The latest news from Benitec announces that the company is to apply to the NASDQ for an Initial Public Offer. The company is expecting to raise $60-70M before fees. Up to 115,000,000 will be issued, which is roughly a 50% dilution for existing shareholders. So, is this a good deal?
I have been an advocate of Benitec having some sort of IPO in the US. My preferred model was to carve off the hepatitis assets and IPO Tacere. This is not going to happen and so an IPO for the parent company, Benitec Biopharma (OTCPK:BTEBD, OTCPK:BNIKF), is the next best thing. However, is the timing right?
There a number of pros and cons as I see things (see below). When I first read the announcement, I was not too impressed as there is nothing new in the prospectus. This means that there is a 50% dilution with no new value being identified. After giving the matter some further consideration I have come to the conclusion that, on balance, the IPO is a good move.
Why do I say this?
There are a number of reasons for my opinion but the main one is that doing an IPO in the near future will secure significant funds in order to progress the company's pipeline. A few months ago, I wrote about TT-034 not being a binary outcome for the company. The reason for this opinion was that a trial for Tribetarna was due to start this year and this would provide a new lead if TT-034 performed below expectation. As there will be no other trials underway before TT-034 efficacy results are known, securing new financing now substantially reduces the risk of the affects of TT-034 results. This capital raising effectively replaces the start of the Tribetarna trial as the Plan B for the company.
The IPO is to be fully underwritten. This means that the underwriter carries most of the risk, however, there could be some downside, see below.
Listing on the NASDQ will give the company greater exposure to sophisticated biotech investors in a way that the ASX and the OTC markets do not.
Last few announcements by the company seem to indicate that management may have learnt its lesson about forecasting company events. This leads me to think that the statements in the prospectus may turn out to be a better reflection of expectations than previous efforts.
The risks associated with the investment have been very well explained in the prospectus.
The AMD program is to be fast-tracked with more funding and this is a good outcome as this is a program that is likely to attract the interest of big pharma.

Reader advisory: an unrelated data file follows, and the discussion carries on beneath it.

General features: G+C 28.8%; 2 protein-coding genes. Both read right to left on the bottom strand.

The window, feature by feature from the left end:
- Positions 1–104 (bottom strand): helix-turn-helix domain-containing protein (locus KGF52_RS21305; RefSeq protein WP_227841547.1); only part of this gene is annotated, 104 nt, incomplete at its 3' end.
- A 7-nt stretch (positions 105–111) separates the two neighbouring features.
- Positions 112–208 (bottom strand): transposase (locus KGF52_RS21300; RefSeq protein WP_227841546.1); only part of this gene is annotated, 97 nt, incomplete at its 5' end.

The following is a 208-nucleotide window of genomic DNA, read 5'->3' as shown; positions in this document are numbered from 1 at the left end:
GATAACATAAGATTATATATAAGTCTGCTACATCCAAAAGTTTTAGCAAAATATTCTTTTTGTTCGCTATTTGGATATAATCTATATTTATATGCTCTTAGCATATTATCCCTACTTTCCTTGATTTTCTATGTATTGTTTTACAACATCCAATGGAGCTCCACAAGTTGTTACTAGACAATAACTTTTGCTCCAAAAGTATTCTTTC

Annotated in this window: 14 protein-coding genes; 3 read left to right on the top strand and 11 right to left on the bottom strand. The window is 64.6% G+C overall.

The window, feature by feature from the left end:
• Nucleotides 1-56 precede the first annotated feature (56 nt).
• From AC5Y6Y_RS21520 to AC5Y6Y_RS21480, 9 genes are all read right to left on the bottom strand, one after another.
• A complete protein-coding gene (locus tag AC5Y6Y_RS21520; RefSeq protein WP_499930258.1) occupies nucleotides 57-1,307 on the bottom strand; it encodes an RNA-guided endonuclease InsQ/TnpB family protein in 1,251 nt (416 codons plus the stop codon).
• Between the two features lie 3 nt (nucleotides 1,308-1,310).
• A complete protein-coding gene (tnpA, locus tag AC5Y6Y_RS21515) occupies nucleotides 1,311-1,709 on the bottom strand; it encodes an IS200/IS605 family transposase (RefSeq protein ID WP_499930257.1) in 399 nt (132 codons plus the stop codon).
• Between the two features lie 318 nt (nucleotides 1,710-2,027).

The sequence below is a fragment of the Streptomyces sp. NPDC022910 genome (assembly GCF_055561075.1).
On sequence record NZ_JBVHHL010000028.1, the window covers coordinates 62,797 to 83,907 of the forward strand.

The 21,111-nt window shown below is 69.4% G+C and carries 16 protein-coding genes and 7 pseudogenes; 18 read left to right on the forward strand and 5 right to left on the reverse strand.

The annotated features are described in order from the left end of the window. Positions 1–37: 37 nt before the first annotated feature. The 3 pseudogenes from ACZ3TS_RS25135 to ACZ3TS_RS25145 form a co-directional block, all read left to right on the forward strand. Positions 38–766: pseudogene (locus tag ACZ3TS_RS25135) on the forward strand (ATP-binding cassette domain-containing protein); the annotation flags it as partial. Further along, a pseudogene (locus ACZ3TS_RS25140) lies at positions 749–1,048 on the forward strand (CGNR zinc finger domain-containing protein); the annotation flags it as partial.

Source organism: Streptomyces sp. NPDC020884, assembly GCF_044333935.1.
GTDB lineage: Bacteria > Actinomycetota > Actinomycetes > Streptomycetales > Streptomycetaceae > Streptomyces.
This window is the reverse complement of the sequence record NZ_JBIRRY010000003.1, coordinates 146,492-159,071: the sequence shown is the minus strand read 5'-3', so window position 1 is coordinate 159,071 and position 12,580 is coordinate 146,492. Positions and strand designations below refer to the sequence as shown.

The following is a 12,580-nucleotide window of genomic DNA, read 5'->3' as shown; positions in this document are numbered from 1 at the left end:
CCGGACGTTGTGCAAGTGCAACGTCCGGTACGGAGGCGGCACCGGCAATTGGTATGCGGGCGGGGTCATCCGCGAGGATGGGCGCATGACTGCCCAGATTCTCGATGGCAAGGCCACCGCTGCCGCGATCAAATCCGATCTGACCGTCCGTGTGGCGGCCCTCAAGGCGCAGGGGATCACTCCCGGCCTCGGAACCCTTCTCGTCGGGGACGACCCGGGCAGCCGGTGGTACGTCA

50% dilution for existing shareholders is not what most want to hear.
A review of share price movements in BTEBY, the original ADR vehicle, will tell investors that management has not done a good job of protecting shareholder value. This could backfire on the underwriters.
The capital is only expected to last the company two years. This assumes that the trials for HBV and AMD will progress according to plan but, as we know, the company has not been good at forecasting trial milestones (see pros above).
More capital will be required in two years if no other, non-dilutive capital is obtained. Business development has not kept pace with Benitec's competitors and this is a risk that needs greater focus.
Tribetarna (NSCLC program) is clearly experiencing problems. The new capital will be insufficient to see the start of the trial. This trail was supposed to start in 2012 and it is now clear that even more funding will be required before any results are available for this program.
If the ADR placement is not fully subscribed, the underwriters may have to trickle ADR's into the market in order to recoup their costs. This could see the price depressed for some time.
On balance, the risk reduction is worth the dilution, but only just. The management and Board need to take this new capital and convert it into value in a way that they have not been able to do in the past. If they cannot convert this capital into shareholder value, then who will invest money in the company in two years time?
Disclosure: I am/we are long BTEBY, BNIKF.
Additional disclosure: This article is not intended to be investment advice. Readers should do their own research.